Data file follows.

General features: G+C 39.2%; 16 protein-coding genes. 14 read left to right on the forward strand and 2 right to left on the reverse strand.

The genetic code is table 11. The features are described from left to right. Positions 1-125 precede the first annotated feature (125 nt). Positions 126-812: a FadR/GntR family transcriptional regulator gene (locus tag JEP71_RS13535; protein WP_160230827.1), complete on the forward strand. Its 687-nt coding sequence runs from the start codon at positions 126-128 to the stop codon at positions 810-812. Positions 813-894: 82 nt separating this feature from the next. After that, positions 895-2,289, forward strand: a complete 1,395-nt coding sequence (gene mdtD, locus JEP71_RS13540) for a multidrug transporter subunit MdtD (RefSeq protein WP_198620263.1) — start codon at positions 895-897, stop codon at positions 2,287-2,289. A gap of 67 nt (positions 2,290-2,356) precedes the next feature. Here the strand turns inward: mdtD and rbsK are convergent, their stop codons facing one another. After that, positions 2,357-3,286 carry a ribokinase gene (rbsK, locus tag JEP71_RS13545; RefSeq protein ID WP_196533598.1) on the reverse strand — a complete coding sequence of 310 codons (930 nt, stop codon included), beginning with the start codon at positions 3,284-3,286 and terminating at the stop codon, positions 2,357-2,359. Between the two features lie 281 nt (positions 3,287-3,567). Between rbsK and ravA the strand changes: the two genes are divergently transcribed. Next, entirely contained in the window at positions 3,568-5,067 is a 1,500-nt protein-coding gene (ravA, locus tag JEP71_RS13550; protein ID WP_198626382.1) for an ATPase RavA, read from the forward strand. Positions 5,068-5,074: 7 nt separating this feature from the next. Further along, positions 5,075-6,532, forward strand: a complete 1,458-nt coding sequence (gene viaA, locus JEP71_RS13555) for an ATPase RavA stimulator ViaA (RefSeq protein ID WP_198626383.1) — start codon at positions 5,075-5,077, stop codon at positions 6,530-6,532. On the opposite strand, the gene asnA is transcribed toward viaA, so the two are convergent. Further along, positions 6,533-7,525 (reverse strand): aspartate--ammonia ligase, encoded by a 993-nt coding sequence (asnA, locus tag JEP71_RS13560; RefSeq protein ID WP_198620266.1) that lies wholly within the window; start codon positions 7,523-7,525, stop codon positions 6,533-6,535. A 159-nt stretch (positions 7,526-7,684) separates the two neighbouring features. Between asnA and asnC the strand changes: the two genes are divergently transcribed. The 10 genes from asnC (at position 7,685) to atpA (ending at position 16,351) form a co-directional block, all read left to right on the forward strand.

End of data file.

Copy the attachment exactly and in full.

General features: G+C 39.2%; 16 protein-coding genes. 14 read left to right on the forward strand and 2 right to left on the reverse strand.

The genetic code is table 11. The features are described from left to right. Positions 1-125 precede the first annotated feature (125 nt). Positions 126-812: a FadR/GntR family transcriptional regulator gene (locus tag JEP71_RS13535; protein WP_160230827.1), complete on the forward strand. Its 687-nt coding sequence runs from the start codon at positions 126-128 to the stop codon at positions 810-812. Positions 813-894: 82 nt separating this feature from the next. After that, positions 895-2,289, forward strand: a complete 1,395-nt coding sequence (gene mdtD, locus JEP71_RS13540) for a multidrug transporter subunit MdtD (RefSeq protein WP_198620263.1) — start codon at positions 895-897, stop codon at positions 2,287-2,289. A gap of 67 nt (positions 2,290-2,356) precedes the next feature. Here the strand turns inward: mdtD and rbsK are convergent, their stop codons facing one another. After that, positions 2,357-3,286 carry a ribokinase gene (rbsK, locus tag JEP71_RS13545; RefSeq protein ID WP_196533598.1) on the reverse strand — a complete coding sequence of 310 codons (930 nt, stop codon included), beginning with the start codon at positions 3,284-3,286 and terminating at the stop codon, positions 2,357-2,359. Between the two features lie 281 nt (positions 3,287-3,567). Between rbsK and ravA the strand changes: the two genes are divergently transcribed. Next, entirely contained in the window at positions 3,568-5,067 is a 1,500-nt protein-coding gene (ravA, locus tag JEP71_RS13550; protein ID WP_198626382.1) for an ATPase RavA, read from the forward strand. Positions 5,068-5,074: 7 nt separating this feature from the next. Further along, positions 5,075-6,532, forward strand: a complete 1,458-nt coding sequence (gene viaA, locus JEP71_RS13555) for an ATPase RavA stimulator ViaA (RefSeq protein ID WP_198626383.1) — start codon at positions 5,075-5,077, stop codon at positions 6,530-6,532. On the opposite strand, the gene asnA is transcribed toward viaA, so the two are convergent. Further along, positions 6,533-7,525 (reverse strand): aspartate--ammonia ligase, encoded by a 993-nt coding sequence (asnA, locus tag JEP71_RS13560; RefSeq protein ID WP_198620266.1) that lies wholly within the window; start codon positions 7,523-7,525, stop codon positions 6,533-6,535. A 159-nt stretch (positions 7,526-7,684) separates the two neighbouring features. Between asnA and asnC the strand changes: the two genes are divergently transcribed. The 10 genes from asnC (at position 7,685) to atpA (ending at position 16,351) form a co-directional block, all read left to right on the forward strand.